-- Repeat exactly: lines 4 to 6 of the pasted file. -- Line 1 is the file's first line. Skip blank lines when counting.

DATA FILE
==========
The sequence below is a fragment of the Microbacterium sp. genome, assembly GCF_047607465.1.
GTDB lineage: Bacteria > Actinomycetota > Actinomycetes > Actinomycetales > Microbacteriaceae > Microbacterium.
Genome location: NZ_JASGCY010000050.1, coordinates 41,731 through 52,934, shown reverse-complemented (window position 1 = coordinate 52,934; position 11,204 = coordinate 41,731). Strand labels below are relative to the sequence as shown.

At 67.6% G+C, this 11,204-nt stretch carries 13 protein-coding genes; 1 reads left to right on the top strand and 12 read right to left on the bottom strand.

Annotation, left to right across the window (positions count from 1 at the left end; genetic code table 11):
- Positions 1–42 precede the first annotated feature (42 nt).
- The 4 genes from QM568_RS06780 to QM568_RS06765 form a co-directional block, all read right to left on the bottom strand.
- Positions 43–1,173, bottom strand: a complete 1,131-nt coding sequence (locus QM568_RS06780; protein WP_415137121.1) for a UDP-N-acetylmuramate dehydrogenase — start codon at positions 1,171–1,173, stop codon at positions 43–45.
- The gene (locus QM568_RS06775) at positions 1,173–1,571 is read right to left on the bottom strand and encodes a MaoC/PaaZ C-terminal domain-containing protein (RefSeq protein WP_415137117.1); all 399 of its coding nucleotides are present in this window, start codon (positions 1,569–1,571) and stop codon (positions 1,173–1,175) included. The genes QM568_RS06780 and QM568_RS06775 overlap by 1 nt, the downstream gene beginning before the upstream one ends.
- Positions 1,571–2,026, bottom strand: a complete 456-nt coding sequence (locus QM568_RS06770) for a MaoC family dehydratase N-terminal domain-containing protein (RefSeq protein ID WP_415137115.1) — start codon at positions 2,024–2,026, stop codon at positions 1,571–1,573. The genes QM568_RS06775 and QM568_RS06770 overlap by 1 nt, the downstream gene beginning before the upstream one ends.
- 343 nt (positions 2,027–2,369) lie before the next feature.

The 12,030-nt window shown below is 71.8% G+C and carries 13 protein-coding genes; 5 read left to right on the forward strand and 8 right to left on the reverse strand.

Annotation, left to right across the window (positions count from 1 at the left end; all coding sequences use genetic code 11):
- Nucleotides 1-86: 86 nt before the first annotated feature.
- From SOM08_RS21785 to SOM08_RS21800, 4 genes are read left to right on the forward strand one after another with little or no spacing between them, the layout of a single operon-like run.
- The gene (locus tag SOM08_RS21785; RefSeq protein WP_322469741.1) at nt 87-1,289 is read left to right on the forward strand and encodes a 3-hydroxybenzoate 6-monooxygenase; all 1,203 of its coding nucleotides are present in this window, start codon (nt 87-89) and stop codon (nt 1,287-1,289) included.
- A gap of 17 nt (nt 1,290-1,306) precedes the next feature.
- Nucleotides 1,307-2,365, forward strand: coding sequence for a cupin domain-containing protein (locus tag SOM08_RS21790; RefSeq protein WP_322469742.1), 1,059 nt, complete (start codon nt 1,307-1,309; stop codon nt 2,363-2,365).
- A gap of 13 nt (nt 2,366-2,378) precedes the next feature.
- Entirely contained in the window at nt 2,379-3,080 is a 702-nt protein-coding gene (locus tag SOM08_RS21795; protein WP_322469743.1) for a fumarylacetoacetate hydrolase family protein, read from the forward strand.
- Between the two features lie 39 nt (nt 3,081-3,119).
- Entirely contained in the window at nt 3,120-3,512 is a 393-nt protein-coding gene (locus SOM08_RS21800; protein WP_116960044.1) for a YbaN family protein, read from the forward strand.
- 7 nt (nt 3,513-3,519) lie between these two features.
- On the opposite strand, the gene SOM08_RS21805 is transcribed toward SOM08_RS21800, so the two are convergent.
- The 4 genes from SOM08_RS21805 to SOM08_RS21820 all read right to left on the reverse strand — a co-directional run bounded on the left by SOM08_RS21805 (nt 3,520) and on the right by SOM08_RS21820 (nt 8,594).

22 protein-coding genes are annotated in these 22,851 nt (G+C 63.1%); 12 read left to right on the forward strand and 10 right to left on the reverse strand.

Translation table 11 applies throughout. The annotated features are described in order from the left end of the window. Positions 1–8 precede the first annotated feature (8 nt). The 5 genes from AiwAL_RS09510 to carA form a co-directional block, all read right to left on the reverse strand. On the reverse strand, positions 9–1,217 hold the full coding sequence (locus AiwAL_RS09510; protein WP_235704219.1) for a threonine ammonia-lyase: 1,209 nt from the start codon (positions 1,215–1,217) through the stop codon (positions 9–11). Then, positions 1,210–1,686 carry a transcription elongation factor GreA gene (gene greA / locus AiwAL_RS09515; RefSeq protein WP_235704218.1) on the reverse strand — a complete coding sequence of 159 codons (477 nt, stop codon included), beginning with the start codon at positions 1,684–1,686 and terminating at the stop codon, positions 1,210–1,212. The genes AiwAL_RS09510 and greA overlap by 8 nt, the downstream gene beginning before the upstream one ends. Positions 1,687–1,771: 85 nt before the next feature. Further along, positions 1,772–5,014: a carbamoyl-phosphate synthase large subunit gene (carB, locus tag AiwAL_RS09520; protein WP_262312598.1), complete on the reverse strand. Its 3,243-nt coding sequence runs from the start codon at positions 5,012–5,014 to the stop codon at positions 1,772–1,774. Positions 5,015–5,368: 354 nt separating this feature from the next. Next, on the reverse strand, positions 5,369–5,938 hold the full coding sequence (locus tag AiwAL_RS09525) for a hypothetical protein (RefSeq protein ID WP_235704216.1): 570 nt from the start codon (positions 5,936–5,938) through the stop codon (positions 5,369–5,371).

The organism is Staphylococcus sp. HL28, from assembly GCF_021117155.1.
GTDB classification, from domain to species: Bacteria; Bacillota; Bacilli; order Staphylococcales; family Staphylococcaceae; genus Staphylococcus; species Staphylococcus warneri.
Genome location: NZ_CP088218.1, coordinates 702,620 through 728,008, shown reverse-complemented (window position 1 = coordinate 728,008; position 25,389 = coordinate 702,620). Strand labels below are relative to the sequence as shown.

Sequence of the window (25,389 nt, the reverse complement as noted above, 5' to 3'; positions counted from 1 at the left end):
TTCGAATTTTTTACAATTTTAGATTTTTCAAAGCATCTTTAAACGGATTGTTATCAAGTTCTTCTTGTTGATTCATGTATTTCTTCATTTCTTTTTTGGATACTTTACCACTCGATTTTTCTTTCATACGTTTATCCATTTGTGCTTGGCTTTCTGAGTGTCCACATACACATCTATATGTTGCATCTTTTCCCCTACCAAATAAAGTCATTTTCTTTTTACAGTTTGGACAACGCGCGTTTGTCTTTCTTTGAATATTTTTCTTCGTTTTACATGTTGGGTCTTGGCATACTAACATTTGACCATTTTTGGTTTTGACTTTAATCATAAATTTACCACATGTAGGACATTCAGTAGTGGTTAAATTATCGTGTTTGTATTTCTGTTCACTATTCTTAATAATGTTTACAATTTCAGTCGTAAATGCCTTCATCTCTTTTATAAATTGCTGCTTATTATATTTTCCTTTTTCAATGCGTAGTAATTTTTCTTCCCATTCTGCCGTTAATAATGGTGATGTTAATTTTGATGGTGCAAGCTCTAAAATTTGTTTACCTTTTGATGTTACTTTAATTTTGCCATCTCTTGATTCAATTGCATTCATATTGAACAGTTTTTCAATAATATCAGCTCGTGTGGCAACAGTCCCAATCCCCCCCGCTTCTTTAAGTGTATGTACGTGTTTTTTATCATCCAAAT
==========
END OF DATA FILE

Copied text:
At 67.6% G+C, this 11,204-nt stretch carries 13 protein-coding genes; 1 reads left to right on the top strand and 12 read right to left on the bottom strand.

Annotation, left to right across the window (positions count from 1 at the left end; genetic code table 11):
- Positions 1–42 precede the first annotated feature (42 nt).